And here I thought I had avoided being sucked in by them all the time I was there!  It's insidous.  I can only hope the Aussie mentality creeps into my subconscious in the same way.

Andrew in goal.  Again.

Andrew began soccer season a few weeks ago too.  I tried telling the coach, a good friend of ours, that I really just wanted him to enjoy the game, learn a few positions outside of goal-keeper, and have a good time with new friends.  Our friend, whose daughter plays goalie for the 12 and unders and who has seen Andrew play, promptly stuck him in goal and asked the scout for the traveling team to take a look at him. 

"I need that kid for goal-keeper" the scout said to my friend, unaware that I was the mother.

Two keepers using their feet!

Did my heart swell with pride?  Of course it did.  On the other hand, I was grieving that he had never had a chance to become a high-scoring forward.  (Watching him play though, where he preferably played defense even in the field, and was actually unintentionally in the goalie's way, subconsciously playing goal even when he wasn't officially in the position, I had to admit that Andrew was a defense guy.)

And even worse, a goalie.

"Sorry about that" said my friend.  "It's alright," I replied.  "As long as Andrew likes playing goal and you think he belongs there.  HE doesn't get stressed playing goal.   I get stressed watching it."

Andrew warms up for goal.

"Don't worry" my friend reassured me "we work with them carefully in practice so that they know how not to get hurt in a game."

Get hurt in a game?  GET HURT IN A GAME?  I had to admit that the thought had never occured to me.  "I'm worried about him letting a ball THROUGH,"  I sheepishly admitted,  "not about him diving after it and getting kicked in the face."

Which I believe was the most competitive thing my friend had ever heard from a soccer mom!

Me?  ME?  I want to save the world, I want everyone to work together, I want us all to live together, peacefully, as members of one great, all-encompassing human-kind.

Now it occurs to me that maybe I just want us all to be equal so that I won't be last.  A 1:1 tie means nobody wins, but it also means that nobody loses!

"Whose that little guy playing keeper?"  I heard this Saturday.  "I don't know, but I heard they found a really excellent kid."  I introduced myself immediately so the parents wouldn't be embarrassed by any remarks made in my presence later.  "Yeah, that's my kid Andrew.  I keep telling everyone he's too short to play goal, but they insist he's alright."  The fact that he finally lost 3 teeth last week - making him look like a 6 year old - didn't help his intimidation factor.   My guess is they look at his dad, and count on a growth spurt in a few years to bring him up to keeper height.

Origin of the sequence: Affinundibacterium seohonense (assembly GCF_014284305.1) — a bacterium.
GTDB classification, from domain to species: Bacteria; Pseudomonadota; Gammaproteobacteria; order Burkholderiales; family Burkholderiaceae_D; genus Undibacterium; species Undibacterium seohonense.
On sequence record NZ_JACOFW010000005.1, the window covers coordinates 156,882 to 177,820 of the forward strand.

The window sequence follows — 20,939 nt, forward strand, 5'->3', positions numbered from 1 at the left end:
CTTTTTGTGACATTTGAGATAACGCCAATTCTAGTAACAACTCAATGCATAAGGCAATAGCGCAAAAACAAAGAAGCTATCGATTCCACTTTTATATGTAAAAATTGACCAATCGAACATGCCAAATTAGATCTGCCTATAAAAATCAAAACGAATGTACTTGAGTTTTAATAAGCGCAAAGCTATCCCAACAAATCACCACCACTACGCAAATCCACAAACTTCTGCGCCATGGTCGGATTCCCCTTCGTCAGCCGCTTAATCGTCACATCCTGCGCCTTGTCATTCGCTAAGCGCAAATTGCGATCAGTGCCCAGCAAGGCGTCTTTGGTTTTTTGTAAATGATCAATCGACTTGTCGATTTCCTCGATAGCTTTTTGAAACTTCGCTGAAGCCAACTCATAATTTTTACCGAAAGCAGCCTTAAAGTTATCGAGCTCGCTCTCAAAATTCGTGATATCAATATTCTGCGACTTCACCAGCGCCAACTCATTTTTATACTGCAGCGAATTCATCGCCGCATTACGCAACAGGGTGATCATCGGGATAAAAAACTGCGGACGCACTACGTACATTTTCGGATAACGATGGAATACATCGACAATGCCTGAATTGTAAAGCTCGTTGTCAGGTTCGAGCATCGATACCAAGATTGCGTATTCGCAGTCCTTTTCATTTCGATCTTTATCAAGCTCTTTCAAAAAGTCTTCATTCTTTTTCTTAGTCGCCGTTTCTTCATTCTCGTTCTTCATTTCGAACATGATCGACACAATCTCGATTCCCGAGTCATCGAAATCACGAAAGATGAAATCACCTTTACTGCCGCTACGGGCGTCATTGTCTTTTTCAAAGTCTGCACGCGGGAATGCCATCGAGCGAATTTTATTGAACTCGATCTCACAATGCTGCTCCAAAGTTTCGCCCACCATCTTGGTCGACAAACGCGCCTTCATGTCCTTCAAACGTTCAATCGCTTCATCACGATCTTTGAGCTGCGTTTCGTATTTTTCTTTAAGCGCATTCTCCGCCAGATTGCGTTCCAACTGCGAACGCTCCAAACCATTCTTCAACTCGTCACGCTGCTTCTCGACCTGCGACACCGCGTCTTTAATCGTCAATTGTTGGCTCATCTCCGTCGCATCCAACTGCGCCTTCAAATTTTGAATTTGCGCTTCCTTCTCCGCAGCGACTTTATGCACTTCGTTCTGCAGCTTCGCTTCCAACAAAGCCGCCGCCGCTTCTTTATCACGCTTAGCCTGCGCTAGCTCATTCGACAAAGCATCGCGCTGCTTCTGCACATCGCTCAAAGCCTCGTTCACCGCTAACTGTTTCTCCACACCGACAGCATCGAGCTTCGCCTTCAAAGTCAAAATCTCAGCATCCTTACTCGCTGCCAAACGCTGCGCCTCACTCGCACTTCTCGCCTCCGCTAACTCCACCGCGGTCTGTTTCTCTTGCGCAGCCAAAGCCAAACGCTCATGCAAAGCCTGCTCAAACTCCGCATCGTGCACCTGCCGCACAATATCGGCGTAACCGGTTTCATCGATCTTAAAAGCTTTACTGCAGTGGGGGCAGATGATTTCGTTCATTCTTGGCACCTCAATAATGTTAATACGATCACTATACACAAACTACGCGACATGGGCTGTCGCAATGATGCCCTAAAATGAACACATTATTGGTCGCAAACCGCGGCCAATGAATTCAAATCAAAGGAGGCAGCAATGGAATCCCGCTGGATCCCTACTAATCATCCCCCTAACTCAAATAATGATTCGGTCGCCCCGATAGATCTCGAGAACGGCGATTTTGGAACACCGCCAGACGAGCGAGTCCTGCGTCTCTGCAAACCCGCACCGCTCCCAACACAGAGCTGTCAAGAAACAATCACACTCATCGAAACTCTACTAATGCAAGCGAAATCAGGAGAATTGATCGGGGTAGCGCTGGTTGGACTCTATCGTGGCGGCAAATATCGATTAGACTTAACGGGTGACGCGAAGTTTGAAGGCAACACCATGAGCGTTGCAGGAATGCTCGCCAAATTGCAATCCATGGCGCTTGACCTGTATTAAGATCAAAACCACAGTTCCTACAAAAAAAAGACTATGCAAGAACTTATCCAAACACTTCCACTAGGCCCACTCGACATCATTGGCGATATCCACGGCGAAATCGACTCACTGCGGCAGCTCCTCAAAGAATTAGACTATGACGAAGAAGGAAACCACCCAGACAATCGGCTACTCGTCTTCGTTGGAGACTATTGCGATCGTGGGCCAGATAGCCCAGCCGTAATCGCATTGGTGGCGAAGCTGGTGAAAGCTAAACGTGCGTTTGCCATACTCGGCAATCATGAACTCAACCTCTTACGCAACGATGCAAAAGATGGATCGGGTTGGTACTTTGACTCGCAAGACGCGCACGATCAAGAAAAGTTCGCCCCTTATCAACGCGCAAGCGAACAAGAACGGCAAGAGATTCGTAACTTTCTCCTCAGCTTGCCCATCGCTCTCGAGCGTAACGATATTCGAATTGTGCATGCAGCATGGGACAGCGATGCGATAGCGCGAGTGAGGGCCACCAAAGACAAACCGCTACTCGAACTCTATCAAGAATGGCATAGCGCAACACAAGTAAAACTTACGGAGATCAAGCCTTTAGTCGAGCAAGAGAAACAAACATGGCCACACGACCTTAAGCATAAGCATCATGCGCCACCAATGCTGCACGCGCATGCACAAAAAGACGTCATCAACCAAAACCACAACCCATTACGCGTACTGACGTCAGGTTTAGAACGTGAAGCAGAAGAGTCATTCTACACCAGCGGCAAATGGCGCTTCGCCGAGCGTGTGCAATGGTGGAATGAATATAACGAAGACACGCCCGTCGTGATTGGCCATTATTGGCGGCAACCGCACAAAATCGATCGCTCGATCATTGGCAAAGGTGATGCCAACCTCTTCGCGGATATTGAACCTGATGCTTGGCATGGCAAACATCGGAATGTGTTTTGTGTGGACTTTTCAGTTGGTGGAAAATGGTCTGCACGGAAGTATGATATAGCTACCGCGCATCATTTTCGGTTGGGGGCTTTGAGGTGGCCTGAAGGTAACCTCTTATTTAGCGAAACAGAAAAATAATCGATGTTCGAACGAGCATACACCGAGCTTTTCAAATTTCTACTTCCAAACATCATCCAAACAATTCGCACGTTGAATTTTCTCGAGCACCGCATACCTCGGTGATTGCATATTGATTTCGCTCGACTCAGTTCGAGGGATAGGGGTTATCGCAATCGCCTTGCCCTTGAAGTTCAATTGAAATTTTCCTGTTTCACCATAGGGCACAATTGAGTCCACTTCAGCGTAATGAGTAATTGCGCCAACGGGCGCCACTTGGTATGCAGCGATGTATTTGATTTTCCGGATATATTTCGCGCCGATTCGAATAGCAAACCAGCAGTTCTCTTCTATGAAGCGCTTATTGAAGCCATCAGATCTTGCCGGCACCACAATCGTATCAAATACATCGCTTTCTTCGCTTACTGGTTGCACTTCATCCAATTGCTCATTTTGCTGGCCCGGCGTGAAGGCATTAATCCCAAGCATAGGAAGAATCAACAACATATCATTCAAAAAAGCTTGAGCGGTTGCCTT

But, after several dives and saves, including one where he raced the offensive player down the goal line and threw himself on the ball as the kid kicked him in the ribs, we all had to admit he belonged in goal.  I got to cheer for the two forwards - one of whom is a girl - and the entire team played well. 

The little guy in goal.  With team support this time around.  (Don't they all look HUGE?!)

It was way more fun than his team in Altdorf who didn't listen, didn't pass, didn't follow positions, and left it a game of Andrew as goalie versus dozens of shots by the opposing team.

He did get a LOT of practice, but it was painful to watch.

Here, the mums and dads pulled up chairs and cheered.  There they resented being there and pulled out a paper.  And Andrew told me later that the kid who (unintentionally) kicked him in the ribs actually helped him up and told him "good save" after apologizing for the kick.  (He WAS going for the ball and Andrew was on top of it!  GO Andrew!  We can fix your teeth later!)

It makes you wonder if that 2:1 Australia win over Germany last week was more than a fluke.  (It DID break my heart; I LOVE my boys!)  The attitude - team spirit, cooperation, working together - in Australia is so much healthier than the competitive, every-man-for-himself attitude fostered in Germany. 

And it makes me question myself yet again.  Do I want Andrew to play for Germany?  Or am I rooting for the Aussies to move up into the final three?  (Let's face it, the USA is just happy to get there at all!)

Still Deutschland and proud. Matthew.

I don't hate Germany.  I love her.  I am so disappointed in her because I do love her.  Do I want 'MY BOYS' to win?   Yeah, I do.  I want Germans to have the same love of life, the same joy of living, the same happiness to think of and help others, that Australians take for granted.  Let the Germans win at soccer, for crying out loud.  The Aussies have everything else.

Forgive me.  I am methodical, pedantic, competitive....and German.  I am so critical of Germany because I AM German, and because I know that if I can change, then so can anyone.  They CAN do better, because I can do better.

Aidan with Deutschland shirt, American baseball hat and South African ball.  In Australia.

All of which I never would have known if I didn't come to Australia!